The new provisions will enable HMRC to issue these taxpayers with an assessment (a simple assessment) showing the information which has been used to calculate the tax and the amount of tax payable. It will then be up to the taxpayer to tell HMRC if they think the assessment is incorrect. HMRC will then confirm, amend or withdraw the simple assessment. If you cannot reach agreement you will have a period of 60 days to lodge a formal appeal against the assessment. However, HMRC hope that it will be possible to settle most queries at the query stage without the need to go through the formal appeal process.

The system applies from the 2016/17 tax year onwards, which means that the first simple assessments will start to be issued in April or May 2017. Simple assessment is intended to cover income and capital gains, although how HMRC will obtain the information to enable them to correctly assess capital gains tax due on things like shares which have been held for many years, is yet to be seen.

The payment dates for the tax assessed under simple assessment will be the same as under self-assessment i.e. 31 January following the end of the tax year. In addition, the same interest and late payment penalties regime which currently applies to self-assessment is also likely to apply to simple assessment, although the legislation is not yet in place.

HMRC’s press release on simple assessment states that “the main benefit for individuals will be an improvement in the customer experience. In particular these customers no longer need to complete a Self-Assessment tax return.” It goes on to say that “The Simple Assessment will reduce the need for customers to contact HMRC because they are experiencing difficulties completing their tax return” and “this measure will reduce the number of customers who incur a penalty or have to pay interest because they have not sent a return in on time”.*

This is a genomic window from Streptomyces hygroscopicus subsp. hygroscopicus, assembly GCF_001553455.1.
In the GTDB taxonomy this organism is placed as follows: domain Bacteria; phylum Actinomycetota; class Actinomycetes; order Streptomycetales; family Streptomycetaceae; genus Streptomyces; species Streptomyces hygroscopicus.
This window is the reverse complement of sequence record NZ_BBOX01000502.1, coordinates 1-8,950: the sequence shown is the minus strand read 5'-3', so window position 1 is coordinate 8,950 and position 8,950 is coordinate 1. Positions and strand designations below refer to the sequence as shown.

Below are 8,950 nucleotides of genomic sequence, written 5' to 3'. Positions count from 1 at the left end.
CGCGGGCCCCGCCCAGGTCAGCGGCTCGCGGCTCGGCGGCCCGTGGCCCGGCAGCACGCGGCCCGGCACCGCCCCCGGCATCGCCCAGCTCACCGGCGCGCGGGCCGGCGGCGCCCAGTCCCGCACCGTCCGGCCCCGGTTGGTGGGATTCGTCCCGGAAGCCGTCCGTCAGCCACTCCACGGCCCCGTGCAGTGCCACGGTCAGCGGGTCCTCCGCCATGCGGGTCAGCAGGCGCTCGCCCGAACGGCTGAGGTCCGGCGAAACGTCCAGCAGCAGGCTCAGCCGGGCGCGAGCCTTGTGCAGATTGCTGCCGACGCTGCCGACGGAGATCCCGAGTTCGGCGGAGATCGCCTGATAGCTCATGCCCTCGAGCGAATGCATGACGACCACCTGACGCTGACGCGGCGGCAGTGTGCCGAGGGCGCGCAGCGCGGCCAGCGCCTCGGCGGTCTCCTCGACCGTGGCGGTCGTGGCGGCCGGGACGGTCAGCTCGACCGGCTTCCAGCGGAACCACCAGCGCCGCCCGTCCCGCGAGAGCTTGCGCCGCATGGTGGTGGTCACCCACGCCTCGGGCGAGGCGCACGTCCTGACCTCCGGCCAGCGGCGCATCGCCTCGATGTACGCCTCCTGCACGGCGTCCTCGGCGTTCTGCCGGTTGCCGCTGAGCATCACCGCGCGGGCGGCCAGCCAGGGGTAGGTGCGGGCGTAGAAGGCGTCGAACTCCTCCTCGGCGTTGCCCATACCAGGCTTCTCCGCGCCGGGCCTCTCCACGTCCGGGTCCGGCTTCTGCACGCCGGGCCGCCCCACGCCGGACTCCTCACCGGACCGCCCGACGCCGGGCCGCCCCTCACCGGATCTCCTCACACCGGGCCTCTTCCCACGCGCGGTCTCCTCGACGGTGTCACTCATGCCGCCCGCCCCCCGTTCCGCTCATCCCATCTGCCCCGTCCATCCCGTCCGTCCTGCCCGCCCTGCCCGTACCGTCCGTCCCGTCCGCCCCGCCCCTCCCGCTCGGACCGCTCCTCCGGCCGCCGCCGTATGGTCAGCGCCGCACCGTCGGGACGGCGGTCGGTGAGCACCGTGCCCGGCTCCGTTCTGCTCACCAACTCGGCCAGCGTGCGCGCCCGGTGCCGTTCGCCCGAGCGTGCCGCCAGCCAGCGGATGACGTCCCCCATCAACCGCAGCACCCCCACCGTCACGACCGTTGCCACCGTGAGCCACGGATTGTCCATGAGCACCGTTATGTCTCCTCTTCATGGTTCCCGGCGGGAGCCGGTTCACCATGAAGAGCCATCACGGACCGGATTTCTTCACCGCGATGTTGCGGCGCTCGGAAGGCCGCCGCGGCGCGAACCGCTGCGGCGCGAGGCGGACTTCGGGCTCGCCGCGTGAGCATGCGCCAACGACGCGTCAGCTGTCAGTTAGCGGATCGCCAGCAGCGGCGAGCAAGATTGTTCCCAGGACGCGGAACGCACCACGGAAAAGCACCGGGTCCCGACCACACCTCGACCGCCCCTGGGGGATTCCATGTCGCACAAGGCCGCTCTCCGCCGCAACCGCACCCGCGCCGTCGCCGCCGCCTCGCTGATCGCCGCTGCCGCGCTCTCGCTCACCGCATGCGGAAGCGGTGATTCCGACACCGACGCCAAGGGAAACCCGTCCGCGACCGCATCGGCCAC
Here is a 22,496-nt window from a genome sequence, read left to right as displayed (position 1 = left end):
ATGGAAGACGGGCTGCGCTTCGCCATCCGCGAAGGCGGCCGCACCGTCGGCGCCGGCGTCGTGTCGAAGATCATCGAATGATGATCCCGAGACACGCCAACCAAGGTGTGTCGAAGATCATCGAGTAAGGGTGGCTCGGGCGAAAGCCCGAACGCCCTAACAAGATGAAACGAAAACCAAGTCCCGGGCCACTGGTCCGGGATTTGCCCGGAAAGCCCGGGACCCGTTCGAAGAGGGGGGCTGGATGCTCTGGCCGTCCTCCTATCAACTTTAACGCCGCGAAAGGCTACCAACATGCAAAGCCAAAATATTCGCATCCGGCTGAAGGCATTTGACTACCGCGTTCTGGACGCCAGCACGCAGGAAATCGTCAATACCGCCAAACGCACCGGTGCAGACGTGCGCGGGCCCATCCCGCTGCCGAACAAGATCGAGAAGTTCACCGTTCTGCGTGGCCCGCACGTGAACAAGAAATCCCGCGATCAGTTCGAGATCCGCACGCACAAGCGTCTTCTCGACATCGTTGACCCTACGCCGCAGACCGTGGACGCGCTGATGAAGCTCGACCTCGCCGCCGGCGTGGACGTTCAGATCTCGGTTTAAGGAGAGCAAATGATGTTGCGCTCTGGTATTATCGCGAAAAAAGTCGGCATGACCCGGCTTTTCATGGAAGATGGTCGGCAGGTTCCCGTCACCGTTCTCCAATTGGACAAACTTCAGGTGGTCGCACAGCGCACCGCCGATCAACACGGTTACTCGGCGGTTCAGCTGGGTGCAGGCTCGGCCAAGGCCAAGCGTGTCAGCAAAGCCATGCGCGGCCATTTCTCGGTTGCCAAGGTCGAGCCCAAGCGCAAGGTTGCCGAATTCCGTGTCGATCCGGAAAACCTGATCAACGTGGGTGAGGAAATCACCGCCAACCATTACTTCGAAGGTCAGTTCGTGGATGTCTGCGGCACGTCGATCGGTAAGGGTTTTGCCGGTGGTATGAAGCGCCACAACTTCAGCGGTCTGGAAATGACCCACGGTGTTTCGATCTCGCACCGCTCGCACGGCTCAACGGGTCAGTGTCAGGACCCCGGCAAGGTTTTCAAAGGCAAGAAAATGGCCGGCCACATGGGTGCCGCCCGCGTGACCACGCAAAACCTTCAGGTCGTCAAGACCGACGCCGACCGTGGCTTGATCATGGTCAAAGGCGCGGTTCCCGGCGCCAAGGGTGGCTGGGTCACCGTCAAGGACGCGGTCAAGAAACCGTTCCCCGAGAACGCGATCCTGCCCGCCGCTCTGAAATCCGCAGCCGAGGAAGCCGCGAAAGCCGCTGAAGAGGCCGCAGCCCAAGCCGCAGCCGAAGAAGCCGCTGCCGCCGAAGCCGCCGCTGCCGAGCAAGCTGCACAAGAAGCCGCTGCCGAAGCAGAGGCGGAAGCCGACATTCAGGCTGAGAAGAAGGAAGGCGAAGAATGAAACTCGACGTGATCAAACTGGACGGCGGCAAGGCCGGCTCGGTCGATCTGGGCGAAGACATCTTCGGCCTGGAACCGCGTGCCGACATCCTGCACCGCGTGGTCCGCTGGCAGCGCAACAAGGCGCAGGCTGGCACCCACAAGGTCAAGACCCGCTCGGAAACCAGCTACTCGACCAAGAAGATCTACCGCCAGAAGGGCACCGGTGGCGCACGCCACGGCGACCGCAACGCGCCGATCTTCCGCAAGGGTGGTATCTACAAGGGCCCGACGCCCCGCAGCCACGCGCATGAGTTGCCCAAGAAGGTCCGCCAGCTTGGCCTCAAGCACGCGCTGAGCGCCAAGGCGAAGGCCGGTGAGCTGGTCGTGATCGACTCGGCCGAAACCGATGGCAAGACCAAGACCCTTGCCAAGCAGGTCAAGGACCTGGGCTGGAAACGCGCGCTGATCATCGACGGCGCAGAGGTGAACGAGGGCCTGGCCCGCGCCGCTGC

We are aware of many instances at the moment where HMRC are unable to correctly tie up PAYE and self-assessment records for our clients, resulting in incorrect tax calculations and, in some cases, incorrect tax repayments being sent to clients. Undoubtedly, HMRC will have improved their systems by next year. However, we would suggest that anyone who receives a simple assessment next year should check it carefully to make sure it is correct rather than just assuming that it is.

If you have income or capital gains which are not included on the simple assessment, the onus is on the taxpayer to ensure that this income is declared to HMRC in the normal way. Non-declaration will result in the same exposure to penalties as under the self-assessment regime.

Trying to bring simplicity to one of the most complex tax codes in the world is laudable and time will tell if simple assessment will prove to be so simple.

If you would like any further advice, please contact Dorothy Johnston.

* Source: gov.uk

Let’s Grow Fund – Deadlines


The current round of the regional “Let’s Grow” fund will shortly be coming to a close.  The deadline for ‘expressions of interest’ is Friday 6th May, with full applications to be completed by 3rd June 2016.

The scheme offers grants of between £50,000 to £1m on projects with spend of £200,000 or more and the best tips we can offer anyone considering an application are:

  • Get advice from your accountants and consult with BE Group throughout the process to increase your chance of your bid being accepted.
  • Make sure you meet State Aid requirements (check out ukassistedareasmap.com) for guidance, or speak to an adviser.
  • Make sure you create or safeguard sustainable jobs without causing loss of jobs elsewhere in the UK.
  • Large companies can only apply for new activities, which is a change to the previous rules.